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Unbreakable  (2000) Dir: M Night Shyamalan 
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An under-appreciated gem. That's how I would quickly describe director wunderkind M Night Shyamalan's follow-up to The Sixth Sense, Unbreakable, an ambitious film of stunning power that shows Shyamalan's remarkable growth and maturity as one of today's most talented directors.

When David Dunn (Bruce Willis) emerges from a horrific train crash as the sole survivor, miraculously unharmed - and without a single scratch on him he meets a mysterious comic-book dealer suffering from congenital bone disease, Elijah Price (Samuel L. Jackson) who soon presents David with a seemingly far-fetched theory; he believes that, however unreal it may seem, both of them are connected. As Elijah puts it, 'We're on the same curve, just on opposite ends'. Interrupting his life at odd moments, it is Elijah's presence and probing that force David to confront his destiny on a journey of self-discovery and purpose.

Although at first glance it might not seem so, Unbreakable is a superhero film at its root (and the best one thus far, at that), but Shyamalan's aesthetic turns it into something far more intriguing. The concept itself is very interesting and ponders us with many questions, 'What if there were heroes among us? What if there were seemingly normal people who had been sent to protect us? To guard us?' All these what if questions are given both a place and answer in this film, and it is the sheer impact they have that makes the film all the more original and exhilarating. Shyamalan clearly knows how to deal with ordinary themes and transform into something extraordinary, because that is precisely what he does in this film and he does it incredibly.

First of all, Shyamalan's direction is simply excellent. He gives the film a more or less cold and distant feel which nonetheless doesn't prevent us from feeling for the characters. Philadelphia (his usual filming location) is presented as a dark, rainy place where the unexpected can easily happen. He makes great use of Eduardo Serra's outstanding cinematography to a very effective extent; almost every single scene is done without cuts in order to give the actors more freedom and reflections are also employed to represent Elijah's disease, thus giving his nickname Mr Glass a more profound significance. Far-off and bizarre-angled takes are used and many upside-down shots are included, too. The sound design is excellent and the editing is merely wonderful. It just could not get any better.

The acting, as always expected from a Shyamalan film, is also fabulous. Bruce Willis gives his strongest performance to date and Samuel L Jackson is utterly electrifying in his role. The actors seldom raise their voices; almost every time there is a piece of dialogue, it is spoken in low, subtle tones which symbolise the delicacy and slowness of the film. Robin Wright Penn and Spencer Clark also deliver pleasantly solid performances as Dunn's wife and son, respectively. Apart from that, James Newton Howard's haunting score flawlessly suits the mood of the film, which is as heroic as it is phenomenal.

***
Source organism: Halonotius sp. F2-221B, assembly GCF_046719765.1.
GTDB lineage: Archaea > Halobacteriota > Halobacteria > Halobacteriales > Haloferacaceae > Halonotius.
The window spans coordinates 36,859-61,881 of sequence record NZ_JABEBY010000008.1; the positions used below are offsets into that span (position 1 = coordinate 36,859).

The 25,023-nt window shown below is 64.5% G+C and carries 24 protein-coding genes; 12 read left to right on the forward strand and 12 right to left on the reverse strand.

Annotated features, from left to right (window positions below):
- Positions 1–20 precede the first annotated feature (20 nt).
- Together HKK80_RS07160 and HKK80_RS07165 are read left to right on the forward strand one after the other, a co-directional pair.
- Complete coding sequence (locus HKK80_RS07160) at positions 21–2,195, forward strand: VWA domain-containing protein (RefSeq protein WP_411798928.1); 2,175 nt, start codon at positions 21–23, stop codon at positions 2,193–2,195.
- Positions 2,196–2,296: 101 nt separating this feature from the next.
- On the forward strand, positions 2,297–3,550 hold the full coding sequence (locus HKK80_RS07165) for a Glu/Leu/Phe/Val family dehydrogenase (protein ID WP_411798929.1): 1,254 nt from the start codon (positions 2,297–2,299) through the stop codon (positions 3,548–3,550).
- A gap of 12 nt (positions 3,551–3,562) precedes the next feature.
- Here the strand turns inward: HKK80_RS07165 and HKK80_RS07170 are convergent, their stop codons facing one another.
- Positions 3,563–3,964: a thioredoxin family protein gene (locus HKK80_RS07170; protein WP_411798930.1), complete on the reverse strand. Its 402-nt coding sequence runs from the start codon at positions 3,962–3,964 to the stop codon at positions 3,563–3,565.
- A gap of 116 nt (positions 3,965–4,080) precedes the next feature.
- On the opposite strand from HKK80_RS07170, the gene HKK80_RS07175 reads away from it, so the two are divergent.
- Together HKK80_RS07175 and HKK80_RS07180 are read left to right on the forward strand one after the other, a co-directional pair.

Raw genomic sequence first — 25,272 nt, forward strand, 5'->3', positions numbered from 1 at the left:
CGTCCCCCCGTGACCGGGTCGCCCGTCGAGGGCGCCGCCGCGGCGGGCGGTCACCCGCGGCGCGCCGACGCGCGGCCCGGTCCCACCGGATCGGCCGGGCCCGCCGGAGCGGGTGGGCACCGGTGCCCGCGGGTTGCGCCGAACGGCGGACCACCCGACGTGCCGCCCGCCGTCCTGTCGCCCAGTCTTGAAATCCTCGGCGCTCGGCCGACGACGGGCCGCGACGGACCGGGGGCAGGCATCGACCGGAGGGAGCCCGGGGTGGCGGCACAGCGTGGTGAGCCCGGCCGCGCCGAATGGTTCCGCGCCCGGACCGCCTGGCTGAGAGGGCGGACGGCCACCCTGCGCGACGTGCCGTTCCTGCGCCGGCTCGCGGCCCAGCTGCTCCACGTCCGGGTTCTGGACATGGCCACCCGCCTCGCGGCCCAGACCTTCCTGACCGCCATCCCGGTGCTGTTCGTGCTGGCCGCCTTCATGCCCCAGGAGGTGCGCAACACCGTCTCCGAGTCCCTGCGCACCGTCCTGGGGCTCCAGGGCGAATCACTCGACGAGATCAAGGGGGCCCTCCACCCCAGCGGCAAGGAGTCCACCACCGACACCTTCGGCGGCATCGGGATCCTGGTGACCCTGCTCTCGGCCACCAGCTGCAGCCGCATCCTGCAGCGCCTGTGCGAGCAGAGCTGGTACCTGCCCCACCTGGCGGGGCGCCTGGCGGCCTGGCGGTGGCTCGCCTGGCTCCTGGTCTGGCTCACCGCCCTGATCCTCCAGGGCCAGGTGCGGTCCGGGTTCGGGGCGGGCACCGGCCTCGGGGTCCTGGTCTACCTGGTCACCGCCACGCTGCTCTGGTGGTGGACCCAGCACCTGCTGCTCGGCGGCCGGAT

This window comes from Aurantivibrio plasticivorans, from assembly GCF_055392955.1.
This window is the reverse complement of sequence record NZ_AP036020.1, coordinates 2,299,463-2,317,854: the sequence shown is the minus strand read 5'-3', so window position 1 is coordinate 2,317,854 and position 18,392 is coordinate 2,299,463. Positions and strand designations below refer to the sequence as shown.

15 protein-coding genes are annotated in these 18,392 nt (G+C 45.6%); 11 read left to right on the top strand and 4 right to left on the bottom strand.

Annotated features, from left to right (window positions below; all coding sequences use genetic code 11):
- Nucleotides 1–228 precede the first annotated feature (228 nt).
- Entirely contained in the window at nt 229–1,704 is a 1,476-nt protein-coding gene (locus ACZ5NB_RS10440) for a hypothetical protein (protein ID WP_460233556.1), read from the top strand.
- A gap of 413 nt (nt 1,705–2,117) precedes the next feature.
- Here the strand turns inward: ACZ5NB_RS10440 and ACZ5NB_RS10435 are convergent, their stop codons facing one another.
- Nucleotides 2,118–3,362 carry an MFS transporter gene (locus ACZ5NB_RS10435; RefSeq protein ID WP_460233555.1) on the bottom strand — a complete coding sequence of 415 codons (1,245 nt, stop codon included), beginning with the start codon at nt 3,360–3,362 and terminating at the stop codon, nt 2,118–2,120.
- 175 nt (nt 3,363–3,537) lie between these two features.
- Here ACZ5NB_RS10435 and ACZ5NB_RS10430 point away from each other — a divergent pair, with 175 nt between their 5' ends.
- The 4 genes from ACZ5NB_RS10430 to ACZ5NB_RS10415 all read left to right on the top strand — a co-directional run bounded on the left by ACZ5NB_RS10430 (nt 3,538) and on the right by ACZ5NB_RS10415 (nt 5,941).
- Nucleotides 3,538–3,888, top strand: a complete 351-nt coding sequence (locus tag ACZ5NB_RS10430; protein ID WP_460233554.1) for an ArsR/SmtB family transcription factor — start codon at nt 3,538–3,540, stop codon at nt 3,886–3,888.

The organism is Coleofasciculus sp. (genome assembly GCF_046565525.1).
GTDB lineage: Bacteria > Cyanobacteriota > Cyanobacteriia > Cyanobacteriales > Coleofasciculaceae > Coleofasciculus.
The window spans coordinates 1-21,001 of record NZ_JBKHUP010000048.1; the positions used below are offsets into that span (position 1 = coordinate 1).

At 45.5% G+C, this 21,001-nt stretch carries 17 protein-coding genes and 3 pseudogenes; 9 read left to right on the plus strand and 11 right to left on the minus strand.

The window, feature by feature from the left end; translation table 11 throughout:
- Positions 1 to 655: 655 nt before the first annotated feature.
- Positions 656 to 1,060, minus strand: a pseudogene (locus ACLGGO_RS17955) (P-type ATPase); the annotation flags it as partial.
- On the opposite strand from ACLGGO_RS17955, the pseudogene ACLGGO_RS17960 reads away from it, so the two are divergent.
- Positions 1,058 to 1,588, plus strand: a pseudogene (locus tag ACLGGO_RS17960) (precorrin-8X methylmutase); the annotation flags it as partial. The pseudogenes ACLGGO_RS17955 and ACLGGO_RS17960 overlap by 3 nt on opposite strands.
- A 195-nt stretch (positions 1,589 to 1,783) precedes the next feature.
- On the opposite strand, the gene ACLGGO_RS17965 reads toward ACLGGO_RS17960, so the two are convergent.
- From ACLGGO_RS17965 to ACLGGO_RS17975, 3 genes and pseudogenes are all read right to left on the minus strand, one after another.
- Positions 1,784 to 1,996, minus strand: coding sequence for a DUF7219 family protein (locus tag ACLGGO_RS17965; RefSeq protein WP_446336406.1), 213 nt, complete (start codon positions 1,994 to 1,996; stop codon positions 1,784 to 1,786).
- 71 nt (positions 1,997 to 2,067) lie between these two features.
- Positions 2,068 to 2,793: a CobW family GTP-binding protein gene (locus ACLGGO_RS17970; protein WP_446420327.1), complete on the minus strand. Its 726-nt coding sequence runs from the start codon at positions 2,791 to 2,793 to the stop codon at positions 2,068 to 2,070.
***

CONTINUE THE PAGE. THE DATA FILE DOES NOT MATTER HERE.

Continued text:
Many hints of comic book themes are ingeniously given in the film, although some may be less evident than others. For example, isn't it ironic that David Dunn, the apparent hero, wears a rain poncho with SECURITY emblazoned across the back? Or that both his name and surname start with the same letters, just like Spider-Man and Hulk's alter-egos, Peter Parker and Bruce Banner? Is it just coincidence? Or is it all an astute nod from the director? Personally, I'd go for the latter.

The film might be slow, yes, maybe even too slow for the average moviegoer. But Shyamalan's brilliance gives us plenty of twists and turns that are delivered at the precise time, making the story all the more compelling. Every scene is set up so perfectly, layered with such meaning, with such passion and love for filmmaking that the film rapidly absorbs us. What Shyamalan wants to do is to challenge the audience. To provoke them, to make them keep guessing and guessing, to show them that there is still innovation and originality around. And does he succeed? Oh yes. There are some true moments of pure brilliance here; the train station sequence, for instance, is a technically excellent mini-classic.

Many people have complained about the ending. Some call it weak, others say its simply preposterous, yet I have to disagree. Sure, it doesn't have the impact that the one in The Sixth Sense had, but tha'ts because the movie doesn't wholly rely on it; it's solely like icing on a cake. In my opinion, it is a very credible and unexpected one which suits the movie very well, an ending which leaves us wondering about other things we didn't know about.

On the whole, Unbreakable is an engaging and beautiful experience. It is very uncommon for a film to both confuse and enthral, yet this is what Unbreakable does. It manages to establish Shyamalan as one of today's most inventive and original storytellers and proves that he is not a simple one-hit-wonder but a magician with many ideas up his sleeve. Shyamalan takes us on a mind-shattering tour-de-force which captivates and hypnotises. And, many people will disagree with me, but I think that this is his best work to date, even superior to its predecessor. Unbreakable is, without a doubt, a fantastic, astonishing film created by a transcendent genius.


Reviewed by The Third M?n, 2003